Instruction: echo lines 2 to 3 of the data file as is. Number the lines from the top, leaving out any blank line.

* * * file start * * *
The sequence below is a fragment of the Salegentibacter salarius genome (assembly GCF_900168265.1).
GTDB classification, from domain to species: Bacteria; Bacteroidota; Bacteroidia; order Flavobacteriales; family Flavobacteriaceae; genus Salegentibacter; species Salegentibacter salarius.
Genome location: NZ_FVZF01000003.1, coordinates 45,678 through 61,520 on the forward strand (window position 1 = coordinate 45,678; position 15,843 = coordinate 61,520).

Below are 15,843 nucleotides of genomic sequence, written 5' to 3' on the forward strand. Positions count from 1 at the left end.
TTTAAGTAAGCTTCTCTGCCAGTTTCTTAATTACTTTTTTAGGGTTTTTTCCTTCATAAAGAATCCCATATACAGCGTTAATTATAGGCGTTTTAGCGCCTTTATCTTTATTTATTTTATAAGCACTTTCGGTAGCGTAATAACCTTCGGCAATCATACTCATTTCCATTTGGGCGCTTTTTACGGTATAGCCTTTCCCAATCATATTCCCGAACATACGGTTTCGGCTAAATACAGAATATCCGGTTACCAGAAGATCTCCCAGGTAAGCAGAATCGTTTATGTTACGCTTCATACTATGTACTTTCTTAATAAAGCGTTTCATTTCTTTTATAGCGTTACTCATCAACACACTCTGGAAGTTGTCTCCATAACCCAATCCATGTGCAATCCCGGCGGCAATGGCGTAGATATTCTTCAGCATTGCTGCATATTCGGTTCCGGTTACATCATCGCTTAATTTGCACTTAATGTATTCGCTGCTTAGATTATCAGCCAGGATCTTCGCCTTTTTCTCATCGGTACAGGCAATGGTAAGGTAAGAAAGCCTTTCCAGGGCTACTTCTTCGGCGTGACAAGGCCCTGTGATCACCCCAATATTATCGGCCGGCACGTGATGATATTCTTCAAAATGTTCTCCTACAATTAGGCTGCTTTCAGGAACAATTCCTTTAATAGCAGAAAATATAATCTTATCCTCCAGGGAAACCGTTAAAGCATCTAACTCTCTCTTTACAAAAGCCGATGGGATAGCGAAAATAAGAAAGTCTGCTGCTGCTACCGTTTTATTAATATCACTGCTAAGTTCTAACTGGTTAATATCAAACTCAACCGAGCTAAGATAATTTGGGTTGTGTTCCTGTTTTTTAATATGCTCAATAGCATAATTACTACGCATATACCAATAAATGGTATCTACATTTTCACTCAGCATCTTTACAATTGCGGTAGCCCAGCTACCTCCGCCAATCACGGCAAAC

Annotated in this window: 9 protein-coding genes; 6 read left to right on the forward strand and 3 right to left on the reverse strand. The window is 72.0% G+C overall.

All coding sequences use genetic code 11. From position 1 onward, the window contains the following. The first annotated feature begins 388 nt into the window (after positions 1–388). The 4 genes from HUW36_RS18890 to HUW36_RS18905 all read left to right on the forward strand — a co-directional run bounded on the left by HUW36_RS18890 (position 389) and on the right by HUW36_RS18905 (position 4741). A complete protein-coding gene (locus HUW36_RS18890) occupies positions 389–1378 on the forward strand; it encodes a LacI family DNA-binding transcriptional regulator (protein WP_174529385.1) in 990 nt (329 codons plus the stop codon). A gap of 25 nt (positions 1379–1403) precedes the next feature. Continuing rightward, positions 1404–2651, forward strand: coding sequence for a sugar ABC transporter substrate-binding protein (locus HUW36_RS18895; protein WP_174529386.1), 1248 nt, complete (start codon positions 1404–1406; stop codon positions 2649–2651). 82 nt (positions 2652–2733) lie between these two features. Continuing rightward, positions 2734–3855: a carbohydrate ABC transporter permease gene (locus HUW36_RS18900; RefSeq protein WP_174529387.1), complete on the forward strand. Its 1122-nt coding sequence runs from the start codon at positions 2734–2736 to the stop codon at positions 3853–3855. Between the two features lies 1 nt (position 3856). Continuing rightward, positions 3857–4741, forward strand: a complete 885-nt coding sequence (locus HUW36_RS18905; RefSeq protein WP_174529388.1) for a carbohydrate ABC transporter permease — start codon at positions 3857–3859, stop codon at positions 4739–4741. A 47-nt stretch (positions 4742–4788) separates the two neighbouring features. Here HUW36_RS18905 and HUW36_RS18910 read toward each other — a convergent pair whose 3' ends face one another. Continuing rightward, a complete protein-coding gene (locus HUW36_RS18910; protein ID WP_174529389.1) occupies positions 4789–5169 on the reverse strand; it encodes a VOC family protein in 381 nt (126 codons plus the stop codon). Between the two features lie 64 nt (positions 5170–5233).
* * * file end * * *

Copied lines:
GTDB classification, from domain to species: Bacteria; Bacteroidota; Bacteroidia; order Flavobacteriales; family Flavobacteriaceae; genus Salegentibacter; species Salegentibacter salarius.
Genome location: NZ_FVZF01000003.1, coordinates 45,678 through 61,520 on the forward strand (window position 1 = coordinate 45,678; position 15,843 = coordinate 61,520).